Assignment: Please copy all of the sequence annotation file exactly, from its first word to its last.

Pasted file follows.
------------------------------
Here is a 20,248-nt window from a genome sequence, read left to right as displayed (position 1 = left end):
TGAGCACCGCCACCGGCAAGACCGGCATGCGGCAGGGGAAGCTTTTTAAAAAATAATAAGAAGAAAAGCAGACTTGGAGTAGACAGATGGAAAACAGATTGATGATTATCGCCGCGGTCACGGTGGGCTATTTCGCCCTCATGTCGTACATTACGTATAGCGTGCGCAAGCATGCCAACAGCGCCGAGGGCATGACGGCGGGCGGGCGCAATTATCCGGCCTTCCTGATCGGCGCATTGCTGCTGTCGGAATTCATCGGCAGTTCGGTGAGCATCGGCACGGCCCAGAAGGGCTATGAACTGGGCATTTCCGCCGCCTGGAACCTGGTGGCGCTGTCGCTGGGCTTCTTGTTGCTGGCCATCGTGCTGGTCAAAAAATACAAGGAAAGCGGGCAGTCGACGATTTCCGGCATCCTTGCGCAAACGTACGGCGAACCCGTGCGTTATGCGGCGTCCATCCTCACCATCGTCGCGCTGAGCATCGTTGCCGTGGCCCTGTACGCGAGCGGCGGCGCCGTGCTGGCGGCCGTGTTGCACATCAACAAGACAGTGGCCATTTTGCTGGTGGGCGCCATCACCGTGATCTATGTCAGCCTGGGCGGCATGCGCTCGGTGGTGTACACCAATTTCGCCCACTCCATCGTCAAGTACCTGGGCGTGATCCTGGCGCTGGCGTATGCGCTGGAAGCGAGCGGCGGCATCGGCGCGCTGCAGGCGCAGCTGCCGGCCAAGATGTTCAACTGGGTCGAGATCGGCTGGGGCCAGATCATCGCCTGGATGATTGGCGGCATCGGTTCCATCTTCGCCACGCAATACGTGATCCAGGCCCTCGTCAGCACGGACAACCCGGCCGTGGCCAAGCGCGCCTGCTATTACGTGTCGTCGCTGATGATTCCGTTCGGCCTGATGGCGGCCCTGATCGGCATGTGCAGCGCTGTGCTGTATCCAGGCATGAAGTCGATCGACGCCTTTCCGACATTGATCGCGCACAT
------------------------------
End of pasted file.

Here is a 20,248-nt window from a genome sequence, read left to right as displayed (position 1 = left end):
TGAGCACCGCCACCGGCAAGACCGGCATGCGGCAGGGGAAGCTTTTTAAAAAATAATAAGAAGAAAAGCAGACTTGGAGTAGACAGATGGAAAACAGATTGATGATTATCGCCGCGGTCACGGTGGGCTATTTCGCCCTCATGTCGTACATTACGTATAGCGTGCGCAAGCATGCCAACAGCGCCGAGGGCATGACGGCGGGCGGGCGCAATTATCCGGCCTTCCTGATCGGCGCATTGCTGCTGTCGGAATTCATCGGCAGTTCGGTGAGCATCGGCACGGCCCAGAAGGGCTATGAACTGGGCATTTCCGCCGCCTGGAACCTGGTGGCGCTGTCGCTGGGCTTCTTGTTGCTGGCCATCGTGCTGGTCAAAAAATACAAGGAAAGCGGGCAGTCGACGATTTCCGGCATCCTTGCGCAAACGTACGGCGAACCCGTGCGTTATGCGGCGTCCATCCTCACCATCGTCGCGCTGAGCATCGTTGCCGTGGCCCTGTACGCGAGCGGCGGCGCCGTGCTGGCGGCCGTGTTGCACATCAACAAGACAGTGGCCATTTTGCTGGTGGGCGCCATCACCGTGATCTATGTCAGCCTGGGCGGCATGCGCTCGGTGGTGTACACCAATTTCGCCCACTCCATCGTCAAGTACCTGGGCGTGATCCTGGCGCTGGCGTATGCGCTGGAAGCGAGCGGCGGCATCGGCGCGCTGCAGGCGCAGCTGCCGGCCAAGATGTTCAACTGGGTCGAGATCGGCTGGGGCCAGATCATCGCCTGGATGATTGGCGGCATCGGTTCCATCTTCGCCACGCAATACGTGATCCAGGCCCTCGTCAGCACGGACAACCCGGCCGTGGCCAAGCGCGCCTGCTATTACGTGTCGTCGCTGATGATTCCGTTCGGCCTGATGGCGGCCCTGATCGGCATGTGCAGCGCTGTGCTGTATCCAGGCATGAAGTCGATCGACGCCTTTCCGACATTGATCGCGCACAT